As most writers can tell you, you write for somebody else. You write because you want someone else to read your opinion, your knowledge or your funny stories. The problem is that many of us bloggers don't know exactly who we are writing for. A couple thousand people a day may land on your blog and despite the best analytics you may not know who they are. And who you write for may change. I originally started writing for my friends but over time I've picked up a large readership, many of whom I don't know personally. A very small percentage of readers actually leave comments so I don't really get a chance to know them.
I ask who you blog for because lately I've gotten a lot of comments about what I'm writing about, and I have to say, I've found some of them flattering, some of them funny and some insulting. I write about what I find interesting or important and I hope others find it interesting or educational, that's why I share it. I don't believe I actually write for any one audience. (Although occasionally I have an audience in mind when I write a particular post.)
So here are some comments I've gotten (I find many of them funny) and my response:
- "You don't do much work, you're always talking about surveys or hunting or kids." Hmm, this is Stormy's Corner, not Stormy's job log. While I tend to work a lot, I do lots of other things too and I write about whatever I want to share at the moment with no thought on how much I've blogged about "work" versus "family" versus "hobbies". (You can read about my work in the Foundation blog. And see the next point.) So if you think I have too much time to write about other things, I think perhaps you should get a few hobbies of your own too. Also note that most posts take me 20-30 minutes so it's not like I'm spending hours and hours writing …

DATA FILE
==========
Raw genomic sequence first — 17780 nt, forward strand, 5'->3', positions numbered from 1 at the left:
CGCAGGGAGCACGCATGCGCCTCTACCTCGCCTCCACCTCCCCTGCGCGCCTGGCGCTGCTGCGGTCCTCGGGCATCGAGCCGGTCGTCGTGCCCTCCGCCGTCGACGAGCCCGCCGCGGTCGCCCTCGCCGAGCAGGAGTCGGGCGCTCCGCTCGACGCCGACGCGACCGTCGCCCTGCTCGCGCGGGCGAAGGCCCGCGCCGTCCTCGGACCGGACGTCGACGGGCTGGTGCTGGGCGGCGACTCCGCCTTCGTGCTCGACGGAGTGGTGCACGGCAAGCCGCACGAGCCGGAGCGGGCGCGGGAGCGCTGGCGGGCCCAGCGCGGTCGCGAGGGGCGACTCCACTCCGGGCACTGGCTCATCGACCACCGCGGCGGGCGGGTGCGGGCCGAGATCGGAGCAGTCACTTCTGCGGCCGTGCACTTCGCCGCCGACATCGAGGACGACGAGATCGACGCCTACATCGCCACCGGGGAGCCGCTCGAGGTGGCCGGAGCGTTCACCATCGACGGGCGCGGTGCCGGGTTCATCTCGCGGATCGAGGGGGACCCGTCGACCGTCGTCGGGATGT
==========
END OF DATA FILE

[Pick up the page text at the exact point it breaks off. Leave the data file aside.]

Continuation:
- "You write too much about work." I actually feel kind of bad for my readers that started reading this blog before I was allowed to blog about work and now are learning much more about open source software and GNOME than they ever wanted to know. Well, guys, it is an important part of my life, and I do think it's really important you understand how important open source software is for our world. Hopefully you can tell from the title whether or not you want to read the post and skip the rest.
- "Your posts are really different than the other posts on Planet GNOME
and I appreciate reading about topics I wouldn't otherwise think
- "You blog about hunting." Actually, I think I've only blogged about hunting once or twice. I understand many of my readers are vegetarians. Many of my friends and some of my family are vegetarian. My hunting posts are mostly about the people I hunt with not the nuts and bolts. Hunting is actually a highly controlled sport that is used for population control and revenue generation in the states, and I don't think it's evil but I'm not going to talk lots about it one way or the other. I don't push hunting here and I'd appreciate if you wouldn't insult my kids because you don't like the fact I hunt.